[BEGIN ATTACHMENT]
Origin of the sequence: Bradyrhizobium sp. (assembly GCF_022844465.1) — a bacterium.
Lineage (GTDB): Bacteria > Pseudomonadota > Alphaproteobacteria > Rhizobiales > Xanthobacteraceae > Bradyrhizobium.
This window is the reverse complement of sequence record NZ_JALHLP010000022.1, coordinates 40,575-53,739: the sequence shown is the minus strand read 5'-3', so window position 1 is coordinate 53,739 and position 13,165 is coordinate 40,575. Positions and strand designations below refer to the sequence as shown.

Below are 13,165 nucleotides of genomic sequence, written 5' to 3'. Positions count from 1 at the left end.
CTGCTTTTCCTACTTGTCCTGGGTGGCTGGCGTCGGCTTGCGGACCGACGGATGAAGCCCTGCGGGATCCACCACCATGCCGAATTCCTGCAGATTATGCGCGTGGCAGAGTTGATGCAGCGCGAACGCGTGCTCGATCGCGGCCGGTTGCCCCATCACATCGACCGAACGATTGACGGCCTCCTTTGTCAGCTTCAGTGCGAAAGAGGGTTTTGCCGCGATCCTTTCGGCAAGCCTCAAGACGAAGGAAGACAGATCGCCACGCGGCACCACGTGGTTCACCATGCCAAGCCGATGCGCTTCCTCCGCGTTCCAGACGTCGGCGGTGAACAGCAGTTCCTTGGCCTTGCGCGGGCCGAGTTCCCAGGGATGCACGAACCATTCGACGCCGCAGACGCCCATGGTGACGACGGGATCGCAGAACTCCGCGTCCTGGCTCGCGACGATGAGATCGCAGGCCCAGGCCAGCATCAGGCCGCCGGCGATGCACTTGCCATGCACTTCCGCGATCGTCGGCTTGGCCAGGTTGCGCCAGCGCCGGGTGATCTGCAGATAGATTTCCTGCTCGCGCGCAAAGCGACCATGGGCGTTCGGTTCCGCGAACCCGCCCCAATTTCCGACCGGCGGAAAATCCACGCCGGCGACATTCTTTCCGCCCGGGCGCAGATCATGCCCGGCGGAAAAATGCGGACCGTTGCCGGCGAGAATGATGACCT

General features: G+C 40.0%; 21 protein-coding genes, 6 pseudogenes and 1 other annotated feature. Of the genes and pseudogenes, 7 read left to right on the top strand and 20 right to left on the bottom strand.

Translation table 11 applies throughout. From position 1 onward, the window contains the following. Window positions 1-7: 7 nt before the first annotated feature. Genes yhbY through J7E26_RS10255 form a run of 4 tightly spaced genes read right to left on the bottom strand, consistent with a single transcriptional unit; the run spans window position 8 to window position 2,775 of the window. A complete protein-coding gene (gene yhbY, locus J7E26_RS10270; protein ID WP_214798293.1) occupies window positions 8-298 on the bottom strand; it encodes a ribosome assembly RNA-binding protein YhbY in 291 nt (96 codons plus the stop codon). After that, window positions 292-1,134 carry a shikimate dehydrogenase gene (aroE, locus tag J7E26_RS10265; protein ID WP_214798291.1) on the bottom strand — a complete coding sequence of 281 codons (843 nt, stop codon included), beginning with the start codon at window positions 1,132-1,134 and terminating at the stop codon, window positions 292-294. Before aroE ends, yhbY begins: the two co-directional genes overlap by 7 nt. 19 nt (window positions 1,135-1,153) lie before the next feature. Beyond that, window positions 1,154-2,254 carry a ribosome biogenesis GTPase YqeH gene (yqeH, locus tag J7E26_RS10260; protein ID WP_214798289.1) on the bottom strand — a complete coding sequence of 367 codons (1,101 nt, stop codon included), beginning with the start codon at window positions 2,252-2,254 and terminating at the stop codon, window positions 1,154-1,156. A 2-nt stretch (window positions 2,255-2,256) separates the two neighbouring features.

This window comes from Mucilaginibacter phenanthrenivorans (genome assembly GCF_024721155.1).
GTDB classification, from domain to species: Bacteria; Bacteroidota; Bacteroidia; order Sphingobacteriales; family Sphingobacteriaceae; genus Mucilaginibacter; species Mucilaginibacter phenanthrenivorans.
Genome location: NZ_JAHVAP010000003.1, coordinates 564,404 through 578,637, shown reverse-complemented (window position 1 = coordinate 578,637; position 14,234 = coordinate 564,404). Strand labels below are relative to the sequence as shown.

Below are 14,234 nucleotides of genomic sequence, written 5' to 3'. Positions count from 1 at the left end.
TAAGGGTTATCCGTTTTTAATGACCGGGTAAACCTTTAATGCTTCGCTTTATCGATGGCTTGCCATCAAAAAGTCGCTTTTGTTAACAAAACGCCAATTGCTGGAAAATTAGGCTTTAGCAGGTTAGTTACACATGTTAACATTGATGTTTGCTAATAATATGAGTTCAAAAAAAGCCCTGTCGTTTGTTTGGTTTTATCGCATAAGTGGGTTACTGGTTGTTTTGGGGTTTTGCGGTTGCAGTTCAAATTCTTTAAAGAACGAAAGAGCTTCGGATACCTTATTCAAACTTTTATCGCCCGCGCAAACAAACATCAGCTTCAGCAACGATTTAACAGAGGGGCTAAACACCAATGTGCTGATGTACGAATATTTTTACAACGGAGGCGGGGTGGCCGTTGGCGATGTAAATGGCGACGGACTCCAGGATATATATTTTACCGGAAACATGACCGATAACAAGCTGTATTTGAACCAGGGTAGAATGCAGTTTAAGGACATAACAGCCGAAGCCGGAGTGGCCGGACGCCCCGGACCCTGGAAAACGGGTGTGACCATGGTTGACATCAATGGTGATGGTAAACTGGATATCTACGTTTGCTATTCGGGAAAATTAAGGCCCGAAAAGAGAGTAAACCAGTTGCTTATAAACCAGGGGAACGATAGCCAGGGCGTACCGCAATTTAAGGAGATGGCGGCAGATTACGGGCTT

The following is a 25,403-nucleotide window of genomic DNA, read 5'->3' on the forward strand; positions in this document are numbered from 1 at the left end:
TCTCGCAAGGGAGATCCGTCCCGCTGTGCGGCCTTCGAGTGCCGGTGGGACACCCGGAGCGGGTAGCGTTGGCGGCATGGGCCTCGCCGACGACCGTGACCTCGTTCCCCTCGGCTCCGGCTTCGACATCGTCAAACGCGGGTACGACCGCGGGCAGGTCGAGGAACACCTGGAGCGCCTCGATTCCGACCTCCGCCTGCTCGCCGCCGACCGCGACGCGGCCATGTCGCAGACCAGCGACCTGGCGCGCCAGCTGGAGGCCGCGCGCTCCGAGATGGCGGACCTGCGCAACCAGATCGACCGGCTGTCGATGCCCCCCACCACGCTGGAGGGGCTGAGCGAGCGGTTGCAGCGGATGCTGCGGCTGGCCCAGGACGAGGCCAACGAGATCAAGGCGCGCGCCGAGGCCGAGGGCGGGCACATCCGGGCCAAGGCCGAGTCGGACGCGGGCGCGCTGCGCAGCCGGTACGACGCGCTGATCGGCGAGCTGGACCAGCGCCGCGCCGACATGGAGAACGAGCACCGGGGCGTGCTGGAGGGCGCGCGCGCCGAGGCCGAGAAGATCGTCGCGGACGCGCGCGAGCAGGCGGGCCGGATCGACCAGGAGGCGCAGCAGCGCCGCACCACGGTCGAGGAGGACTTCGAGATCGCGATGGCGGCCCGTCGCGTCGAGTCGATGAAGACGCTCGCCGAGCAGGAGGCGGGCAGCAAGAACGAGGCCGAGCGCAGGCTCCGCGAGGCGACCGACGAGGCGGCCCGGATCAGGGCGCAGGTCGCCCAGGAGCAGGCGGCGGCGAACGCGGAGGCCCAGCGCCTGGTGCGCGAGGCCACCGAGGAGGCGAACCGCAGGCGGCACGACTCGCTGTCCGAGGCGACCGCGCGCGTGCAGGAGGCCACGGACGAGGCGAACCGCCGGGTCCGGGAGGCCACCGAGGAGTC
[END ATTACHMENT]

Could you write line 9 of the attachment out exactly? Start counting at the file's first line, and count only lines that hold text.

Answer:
GTDB classification, from domain to species: Bacteria; Bacteroidota; Bacteroidia; order Sphingobacteriales; family Sphingobacteriaceae; genus Mucilaginibacter; species Mucilaginibacter phenanthrenivorans.